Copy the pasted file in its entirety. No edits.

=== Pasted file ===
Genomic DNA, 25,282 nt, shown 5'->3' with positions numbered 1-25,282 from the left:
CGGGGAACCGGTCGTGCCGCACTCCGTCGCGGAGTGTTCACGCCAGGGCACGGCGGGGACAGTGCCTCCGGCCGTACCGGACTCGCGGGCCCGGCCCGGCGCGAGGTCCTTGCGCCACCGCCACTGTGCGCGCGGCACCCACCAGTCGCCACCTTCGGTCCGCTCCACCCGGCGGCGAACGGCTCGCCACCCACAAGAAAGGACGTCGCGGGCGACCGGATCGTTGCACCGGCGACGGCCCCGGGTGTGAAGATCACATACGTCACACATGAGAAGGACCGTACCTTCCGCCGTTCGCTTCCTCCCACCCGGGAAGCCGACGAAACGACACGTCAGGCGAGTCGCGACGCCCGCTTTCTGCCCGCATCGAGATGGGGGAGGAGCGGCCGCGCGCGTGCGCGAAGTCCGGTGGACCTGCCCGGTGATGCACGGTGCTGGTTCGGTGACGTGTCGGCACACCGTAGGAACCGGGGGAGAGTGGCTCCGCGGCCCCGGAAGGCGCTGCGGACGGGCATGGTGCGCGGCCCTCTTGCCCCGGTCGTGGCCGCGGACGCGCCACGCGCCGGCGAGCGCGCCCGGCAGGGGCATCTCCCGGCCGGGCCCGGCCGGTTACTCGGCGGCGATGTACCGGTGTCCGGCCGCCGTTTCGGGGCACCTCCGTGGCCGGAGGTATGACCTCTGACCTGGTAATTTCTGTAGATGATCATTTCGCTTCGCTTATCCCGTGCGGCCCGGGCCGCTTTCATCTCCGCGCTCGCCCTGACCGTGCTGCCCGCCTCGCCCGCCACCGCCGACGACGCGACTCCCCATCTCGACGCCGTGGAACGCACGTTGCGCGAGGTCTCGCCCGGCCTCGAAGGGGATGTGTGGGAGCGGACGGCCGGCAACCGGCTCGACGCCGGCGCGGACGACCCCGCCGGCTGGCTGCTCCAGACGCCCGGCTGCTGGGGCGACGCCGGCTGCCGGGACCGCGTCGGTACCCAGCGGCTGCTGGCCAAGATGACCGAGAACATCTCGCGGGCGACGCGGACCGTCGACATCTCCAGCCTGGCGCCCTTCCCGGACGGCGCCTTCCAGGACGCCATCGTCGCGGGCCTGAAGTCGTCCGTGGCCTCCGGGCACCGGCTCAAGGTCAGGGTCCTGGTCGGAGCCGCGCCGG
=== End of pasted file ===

Genomic DNA, 25,282 nt, shown 5'->3' with positions numbered 1-25,282 from the left:
CGGGGAACCGGTCGTGCCGCACTCCGTCGCGGAGTGTTCACGCCAGGGCACGGCGGGGACAGTGCCTCCGGCCGTACCGGACTCGCGGGCCCGGCCCGGCGCGAGGTCCTTGCGCCACCGCCACTGTGCGCGCGGCACCCACCAGTCGCCACCTTCGGTCCGCTCCACCCGGCGGCGAACGGCTCGCCACCCACAAGAAAGGACGTCGCGGGCGACCGGATCGTTGCACCGGCGACGGCCCCGGGTGTGAAGATCACATACGTCACACATGAGAAGGACCGTACCTTCCGCCGTTCGCTTCCTCCCACCCGGGAAGCCGACGAAACGACACGTCAGGCGAGTCGCGACGCCCGCTTTCTGCCCGCATCGAGATGGGGGAGGAGCGGCCGCGCGCGTGCGCGAAGTCCGGTGGACCTGCCCGGTGATGCACGGTGCTGGTTCGGTGACGTGTCGGCACACCGTAGGAACCGGGGGAGAGTGGCTCCGCGGCCCCGGAAGGCGCTGCGGACGGGCATGGTGCGCGGCCCTCTTGCCCCGGTCGTGGCCGCGGACGCGCCACGCGCCGGCGAGCGCGCCCGGCAGGGGCATCTCCCGGCCGGGCCCGGCCGGTTACTCGGCGGCGATGTACCGGTGTCCGGCCGCCGTTTCGGGGCACCTCCGTGGCCGGAGGTATGACCTCTGACCTGGTAATTTCTGTAGATGATCATTTCGCTTCGCTTATCCCGTGCGGCCCGGGCCGCTTTCATCTCCGCGCTCGCCCTGACCGTGCTGCCCGCCTCGCCCGCCACCGCCGACGACGCGACTCCCCATCTCGACGCCGTGGAACGCACGTTGCGCGAGGTCTCGCCCGGCCTCGAAGGGGATGTGTGGGAGCGGACGGCCGGCAACCGGCTCGACGCCGGCGCGGACGACCCCGCCGGCTGGCTGCTCCAGACGCCCGGCTGCTGGGGCGACGCCGGCTGCCGGGACCGCGTCGGTACCCAGCGGCTGCTGGCCAAGATGACCGAGAACATCTCGCGGGCGACGCGGACCGTCGACATCTCCAGCCTGGCGCCCTTCCCGGACGGCGCCTTCCAGGACGCCATCGTCGCGGGCCTGAAGTCGTCCGTGGCCTCCGGGCACCGGCTCAAGGTCAGGGTCCTGGTCGGAGCCGCGCCGG